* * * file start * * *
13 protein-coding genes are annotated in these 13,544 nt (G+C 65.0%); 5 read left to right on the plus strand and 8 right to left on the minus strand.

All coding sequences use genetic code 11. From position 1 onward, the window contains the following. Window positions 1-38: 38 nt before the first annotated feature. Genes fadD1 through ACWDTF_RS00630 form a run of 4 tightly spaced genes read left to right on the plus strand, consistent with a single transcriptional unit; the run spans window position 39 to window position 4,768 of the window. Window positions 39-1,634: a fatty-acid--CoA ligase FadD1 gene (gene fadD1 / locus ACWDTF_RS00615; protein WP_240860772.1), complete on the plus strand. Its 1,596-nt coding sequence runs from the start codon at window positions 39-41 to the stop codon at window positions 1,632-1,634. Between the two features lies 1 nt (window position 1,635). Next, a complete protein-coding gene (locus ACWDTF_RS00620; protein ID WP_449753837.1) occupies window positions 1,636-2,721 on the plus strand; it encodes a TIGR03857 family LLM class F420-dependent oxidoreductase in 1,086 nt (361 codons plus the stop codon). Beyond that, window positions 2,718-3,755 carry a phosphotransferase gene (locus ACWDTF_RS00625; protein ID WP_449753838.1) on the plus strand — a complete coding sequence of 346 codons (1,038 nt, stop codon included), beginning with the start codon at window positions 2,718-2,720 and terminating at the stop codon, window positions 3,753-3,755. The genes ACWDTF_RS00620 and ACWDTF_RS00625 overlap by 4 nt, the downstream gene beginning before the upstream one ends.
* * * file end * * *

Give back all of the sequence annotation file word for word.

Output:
13 protein-coding genes are annotated in these 13,544 nt (G+C 65.0%); 5 read left to right on the plus strand and 8 right to left on the minus strand.

All coding sequences use genetic code 11. From position 1 onward, the window contains the following. Window positions 1-38: 38 nt before the first annotated feature. Genes fadD1 through ACWDTF_RS00630 form a run of 4 tightly spaced genes read left to right on the plus strand, consistent with a single transcriptional unit; the run spans window position 39 to window position 4,768 of the window. Window positions 39-1,634: a fatty-acid--CoA ligase FadD1 gene (gene fadD1 / locus ACWDTF_RS00615; protein WP_240860772.1), complete on the plus strand. Its 1,596-nt coding sequence runs from the start codon at window positions 39-41 to the stop codon at window positions 1,632-1,634. Between the two features lies 1 nt (window position 1,635). Next, a complete protein-coding gene (locus ACWDTF_RS00620; protein ID WP_449753837.1) occupies window positions 1,636-2,721 on the plus strand; it encodes a TIGR03857 family LLM class F420-dependent oxidoreductase in 1,086 nt (361 codons plus the stop codon). Beyond that, window positions 2,718-3,755 carry a phosphotransferase gene (locus ACWDTF_RS00625; protein ID WP_449753838.1) on the plus strand — a complete coding sequence of 346 codons (1,038 nt, stop codon included), beginning with the start codon at window positions 2,718-2,720 and terminating at the stop codon, window positions 3,753-3,755. The genes ACWDTF_RS00620 and ACWDTF_RS00625 overlap by 4 nt, the downstream gene beginning before the upstream one ends.